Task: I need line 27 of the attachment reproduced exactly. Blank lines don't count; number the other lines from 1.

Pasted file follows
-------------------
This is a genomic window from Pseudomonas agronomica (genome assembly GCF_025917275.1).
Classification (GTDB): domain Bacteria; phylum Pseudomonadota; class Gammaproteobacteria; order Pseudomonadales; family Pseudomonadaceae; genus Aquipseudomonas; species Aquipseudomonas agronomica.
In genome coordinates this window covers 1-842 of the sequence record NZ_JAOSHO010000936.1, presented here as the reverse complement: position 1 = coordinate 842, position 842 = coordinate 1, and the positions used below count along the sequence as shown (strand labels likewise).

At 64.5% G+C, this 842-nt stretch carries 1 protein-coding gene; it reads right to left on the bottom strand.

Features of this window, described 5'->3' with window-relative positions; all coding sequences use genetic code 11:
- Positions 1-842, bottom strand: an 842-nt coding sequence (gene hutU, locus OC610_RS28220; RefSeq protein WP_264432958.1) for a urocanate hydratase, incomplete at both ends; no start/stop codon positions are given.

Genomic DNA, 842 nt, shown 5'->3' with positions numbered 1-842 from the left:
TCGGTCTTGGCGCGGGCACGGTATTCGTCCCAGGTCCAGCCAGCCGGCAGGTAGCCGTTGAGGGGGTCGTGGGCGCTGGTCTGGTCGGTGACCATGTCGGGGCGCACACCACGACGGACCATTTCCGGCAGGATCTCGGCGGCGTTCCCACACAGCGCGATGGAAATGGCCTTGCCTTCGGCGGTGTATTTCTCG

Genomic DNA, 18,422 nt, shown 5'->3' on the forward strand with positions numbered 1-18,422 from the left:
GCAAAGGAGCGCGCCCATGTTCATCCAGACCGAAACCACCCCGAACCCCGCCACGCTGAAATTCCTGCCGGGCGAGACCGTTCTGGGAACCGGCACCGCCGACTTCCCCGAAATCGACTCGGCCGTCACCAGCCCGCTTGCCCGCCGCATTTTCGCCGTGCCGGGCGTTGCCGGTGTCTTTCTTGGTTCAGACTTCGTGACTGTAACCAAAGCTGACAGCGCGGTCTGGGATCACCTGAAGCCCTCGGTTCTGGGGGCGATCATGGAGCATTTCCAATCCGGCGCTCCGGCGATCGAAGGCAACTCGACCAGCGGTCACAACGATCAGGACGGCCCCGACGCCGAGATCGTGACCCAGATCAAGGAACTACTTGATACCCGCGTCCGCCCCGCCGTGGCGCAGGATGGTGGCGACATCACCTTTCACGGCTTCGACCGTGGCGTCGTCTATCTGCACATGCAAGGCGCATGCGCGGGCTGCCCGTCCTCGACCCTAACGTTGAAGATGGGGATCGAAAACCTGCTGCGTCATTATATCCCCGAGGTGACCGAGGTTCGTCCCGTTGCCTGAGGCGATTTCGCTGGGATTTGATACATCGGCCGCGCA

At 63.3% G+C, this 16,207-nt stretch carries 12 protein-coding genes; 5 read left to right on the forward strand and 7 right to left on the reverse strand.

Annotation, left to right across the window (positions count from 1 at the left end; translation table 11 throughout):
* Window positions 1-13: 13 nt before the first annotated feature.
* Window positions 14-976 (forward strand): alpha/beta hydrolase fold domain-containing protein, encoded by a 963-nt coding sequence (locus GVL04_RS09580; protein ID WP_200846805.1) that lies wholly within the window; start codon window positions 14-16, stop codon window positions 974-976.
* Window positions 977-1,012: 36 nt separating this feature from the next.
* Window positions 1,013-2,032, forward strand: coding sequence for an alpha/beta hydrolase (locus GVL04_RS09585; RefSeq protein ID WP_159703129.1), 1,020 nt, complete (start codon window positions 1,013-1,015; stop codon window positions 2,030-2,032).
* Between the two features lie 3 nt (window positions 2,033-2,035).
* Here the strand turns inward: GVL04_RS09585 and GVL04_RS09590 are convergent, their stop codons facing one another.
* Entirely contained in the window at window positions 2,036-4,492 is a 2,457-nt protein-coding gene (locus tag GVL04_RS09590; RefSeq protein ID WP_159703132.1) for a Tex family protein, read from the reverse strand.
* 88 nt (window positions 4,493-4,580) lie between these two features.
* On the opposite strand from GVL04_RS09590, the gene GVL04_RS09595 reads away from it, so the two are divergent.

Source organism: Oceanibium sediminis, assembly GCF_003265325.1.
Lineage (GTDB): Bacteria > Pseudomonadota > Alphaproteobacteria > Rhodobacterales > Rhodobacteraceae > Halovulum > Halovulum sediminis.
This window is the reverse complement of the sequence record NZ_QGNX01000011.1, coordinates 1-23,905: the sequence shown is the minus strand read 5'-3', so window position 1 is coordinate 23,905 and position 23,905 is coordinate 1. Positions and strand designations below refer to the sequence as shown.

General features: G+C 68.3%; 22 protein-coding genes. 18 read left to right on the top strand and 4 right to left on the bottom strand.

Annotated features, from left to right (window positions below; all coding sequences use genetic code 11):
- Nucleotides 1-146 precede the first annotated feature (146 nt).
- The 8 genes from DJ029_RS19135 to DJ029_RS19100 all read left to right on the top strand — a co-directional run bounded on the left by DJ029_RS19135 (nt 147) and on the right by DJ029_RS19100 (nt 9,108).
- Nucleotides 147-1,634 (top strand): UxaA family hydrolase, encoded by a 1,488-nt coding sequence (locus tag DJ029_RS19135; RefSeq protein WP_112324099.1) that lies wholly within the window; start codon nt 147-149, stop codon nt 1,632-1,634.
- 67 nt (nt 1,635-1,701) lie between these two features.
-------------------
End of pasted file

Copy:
- Nucleotides 1-146 precede the first annotated feature (146 nt).